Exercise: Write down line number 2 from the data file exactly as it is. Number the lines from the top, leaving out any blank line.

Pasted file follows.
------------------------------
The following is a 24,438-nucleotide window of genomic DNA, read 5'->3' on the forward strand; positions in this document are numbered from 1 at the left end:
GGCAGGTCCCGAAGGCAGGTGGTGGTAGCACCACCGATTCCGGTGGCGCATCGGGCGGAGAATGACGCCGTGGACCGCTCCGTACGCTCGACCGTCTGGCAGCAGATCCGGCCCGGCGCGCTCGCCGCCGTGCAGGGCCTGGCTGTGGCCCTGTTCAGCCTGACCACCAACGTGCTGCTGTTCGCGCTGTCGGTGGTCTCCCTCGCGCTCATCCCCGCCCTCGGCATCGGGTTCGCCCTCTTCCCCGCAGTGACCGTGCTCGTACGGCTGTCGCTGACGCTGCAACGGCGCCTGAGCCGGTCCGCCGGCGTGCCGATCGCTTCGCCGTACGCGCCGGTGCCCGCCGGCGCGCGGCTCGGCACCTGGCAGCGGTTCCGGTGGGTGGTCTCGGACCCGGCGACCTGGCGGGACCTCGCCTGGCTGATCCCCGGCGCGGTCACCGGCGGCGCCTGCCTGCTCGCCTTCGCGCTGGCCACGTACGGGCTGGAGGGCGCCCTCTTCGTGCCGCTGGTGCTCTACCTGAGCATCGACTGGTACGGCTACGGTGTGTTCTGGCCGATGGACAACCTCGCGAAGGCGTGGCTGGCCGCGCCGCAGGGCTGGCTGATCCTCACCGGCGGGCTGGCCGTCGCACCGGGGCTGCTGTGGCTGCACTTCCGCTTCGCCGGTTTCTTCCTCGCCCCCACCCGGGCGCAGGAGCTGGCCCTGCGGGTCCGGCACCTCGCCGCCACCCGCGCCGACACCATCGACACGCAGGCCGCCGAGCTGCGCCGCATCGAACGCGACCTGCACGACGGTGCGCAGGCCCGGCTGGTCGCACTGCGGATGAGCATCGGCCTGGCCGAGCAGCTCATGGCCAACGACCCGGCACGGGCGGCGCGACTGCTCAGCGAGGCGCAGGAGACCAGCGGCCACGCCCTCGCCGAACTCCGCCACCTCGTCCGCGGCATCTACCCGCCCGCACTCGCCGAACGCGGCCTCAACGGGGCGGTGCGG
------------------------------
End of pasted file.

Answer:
GGCAGGTCCCGAAGGCAGGTGGTGGTAGCACCACCGATTCCGGTGGCGCATCGGGCGGAGAATGACGCCGTGGACCGCTCCGTACGCTCGACCGTCTGGCAGCAGATCCGGCCCGGCGCGCTCGCCGCCGTGCAGGGCCTGGCTGTGGCCCTGTTCAGCCTGACCACCAACGTGCTGCTGTTCGCGCTGTCGGTGGTCTCCCTCGCGCTCATCCCCGCCCTCGGCATCGGGTTCGCCCTCTTCCCCGCAGTGACCGTGCTCGTACGGCTGTCGCTGACGCTGCAACGGCGCCTGAGCCGGTCCGCCGGCGTGCCGATCGCTTCGCCGTACGCGCCGGTGCCCGCCGGCGCGCGGCTCGGCACCTGGCAGCGGTTCCGGTGGGTGGTCTCGGACCCGGCGACCTGGCGGGACCTCGCCTGGCTGATCCCCGGCGCGGTCACCGGCGGCGCCTGCCTGCTCGCCTTCGCGCTGGCCACGTACGGGCTGGAGGGCGCCCTCTTCGTGCCGCTGGTGCTCTACCTGAGCATCGACTGGTACGGCTACGGTGTGTTCTGGCCGATGGACAACCTCGCGAAGGCGTGGCTGGCCGCGCCGCAGGGCTGGCTGATCCTCACCGGCGGGCTGGCCGTCGCACCGGGGCTGCTGTGGCTGCACTTCCGCTTCGCCGGTTTCTTCCTCGCCCCCACCCGGGCGCAGGAGCTGGCCCTGCGGGTCCGGCACCTCGCCGCCACCCGCGCCGACACCATCGACACGCAGGCCGCCGAGCTGCGCCGCATCGAACGCGACCTGCACGACGGTGCGCAGGCCCGGCTGGTCGCACTGCGGATGAGCATCGGCCTGGCCGAGCAGCTCATGGCCAACGACCCGGCACGGGCGGCGCGACTGCTCAGCGAGGCGCAGGAGACCAGCGGCCACGCCCTCGCCGAACTCCGCCACCTCGTCCGCGGCATCTACCCGCCCGCACTCGCCGAACGCGGCCTCAACGGGGCGGTGCGG